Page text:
1995-08-07 - Re: Quibbling about definitions of “proof”

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From: hallam@w3.org
To: cypherpunks@toad.com
Message Hash: b322a242af85812024fe9d184069a8f57e2e3fd131d69e293de3df2e127dedf1
Message ID: <9508071521.AA10100@zorch.w3.org>
Reply To: <ac4b096d0102100487ad@[]>
UTC Datetime: 1995-08-07 15:23:12 UTC
Raw Date: Mon, 7 Aug 95 08:23:12 PDT

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From: hallam@w3.org
Date: Mon, 7 Aug 95 08:23:12 PDT
To: cypherpunks@toad.com
Subject: Re: Quibbling about definitions of "proof"
In-Reply-To: <ac4b096d0102100487ad@[]>
Message-ID: <9508071521.AA10100@zorch.w3.org>
MIME-Version: 1.0
Content-Type: text/plain

All this quibbling about the "validity" of proof checkers is philosophically
inept. It is a basic property of logic that it proceeds from axioms to
conclusions. No proposition can be understood except by reference to some
other proposition.

It is not possible to objectively observe anything, all observation is made
through a mechanism which is imperfectly analysed and thus the observation
is subjective to the extent that the interpretation is unknown.

We may obtain an objective statement from a subjective observation by reference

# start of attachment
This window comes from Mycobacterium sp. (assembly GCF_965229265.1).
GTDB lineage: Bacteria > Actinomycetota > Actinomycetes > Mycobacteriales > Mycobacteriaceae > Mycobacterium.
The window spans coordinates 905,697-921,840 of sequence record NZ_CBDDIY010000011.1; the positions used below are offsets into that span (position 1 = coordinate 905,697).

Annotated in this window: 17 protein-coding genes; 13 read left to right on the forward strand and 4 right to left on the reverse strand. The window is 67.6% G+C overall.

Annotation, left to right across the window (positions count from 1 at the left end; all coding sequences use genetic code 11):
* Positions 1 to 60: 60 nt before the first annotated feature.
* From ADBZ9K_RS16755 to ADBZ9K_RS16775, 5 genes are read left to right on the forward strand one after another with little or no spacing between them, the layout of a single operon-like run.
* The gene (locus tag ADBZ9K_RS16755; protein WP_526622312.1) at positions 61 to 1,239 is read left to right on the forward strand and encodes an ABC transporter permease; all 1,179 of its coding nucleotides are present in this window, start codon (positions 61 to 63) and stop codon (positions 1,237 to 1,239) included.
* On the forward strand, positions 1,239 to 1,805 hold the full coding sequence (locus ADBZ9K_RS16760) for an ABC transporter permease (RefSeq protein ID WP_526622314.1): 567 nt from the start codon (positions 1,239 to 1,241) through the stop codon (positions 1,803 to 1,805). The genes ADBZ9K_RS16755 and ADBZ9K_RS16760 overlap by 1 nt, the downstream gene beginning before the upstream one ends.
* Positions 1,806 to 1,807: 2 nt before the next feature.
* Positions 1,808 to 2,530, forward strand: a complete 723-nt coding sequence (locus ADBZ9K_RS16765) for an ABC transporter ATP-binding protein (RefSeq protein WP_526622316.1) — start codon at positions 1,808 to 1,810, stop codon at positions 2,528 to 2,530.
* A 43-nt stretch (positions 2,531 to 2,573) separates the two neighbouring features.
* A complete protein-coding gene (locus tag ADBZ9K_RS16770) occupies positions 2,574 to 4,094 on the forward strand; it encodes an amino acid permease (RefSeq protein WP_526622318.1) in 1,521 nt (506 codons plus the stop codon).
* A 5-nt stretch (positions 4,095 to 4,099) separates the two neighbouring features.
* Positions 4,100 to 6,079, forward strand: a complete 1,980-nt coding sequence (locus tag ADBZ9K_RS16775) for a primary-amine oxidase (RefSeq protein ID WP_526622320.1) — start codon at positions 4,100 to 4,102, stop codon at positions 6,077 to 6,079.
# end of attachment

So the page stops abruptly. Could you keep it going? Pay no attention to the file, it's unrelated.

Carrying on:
to the source of subjectivity. If however the subjective assumptions are shared 
by all participants within the system of being any statement which follows from 
only those assumptions may be regarded as objective. Objectivity is thus not
an atomic fact but a relation, a fact cannot have the property of objectivity 
except with respect to a system of being.

[Thus I may assert 1+1=2 as an objective fact since the assumptions upon which
it is based are commonly shared. If however someone wished to question this
statement (e.g. phenomological bracketing) then in the context of that 
discussion I would accept it as being subjective).]

The question of prooving the proof checker is thus an extension of a more 
fundamental problem, providing proof of proof. Since a proof is a fact and facts 
are subjective except with resepct to a system of being the demand for proof of 
consistency of proof is an extension of the requirements for proof as normally 

The requirement for "prooving" a program is thus significantly less onerous than 
asserted. It is not necessary to provide a trancendental proof, merely to 
establish consistency with respect to a commonly accepted set of axioms.

	Phill Hallam-Baker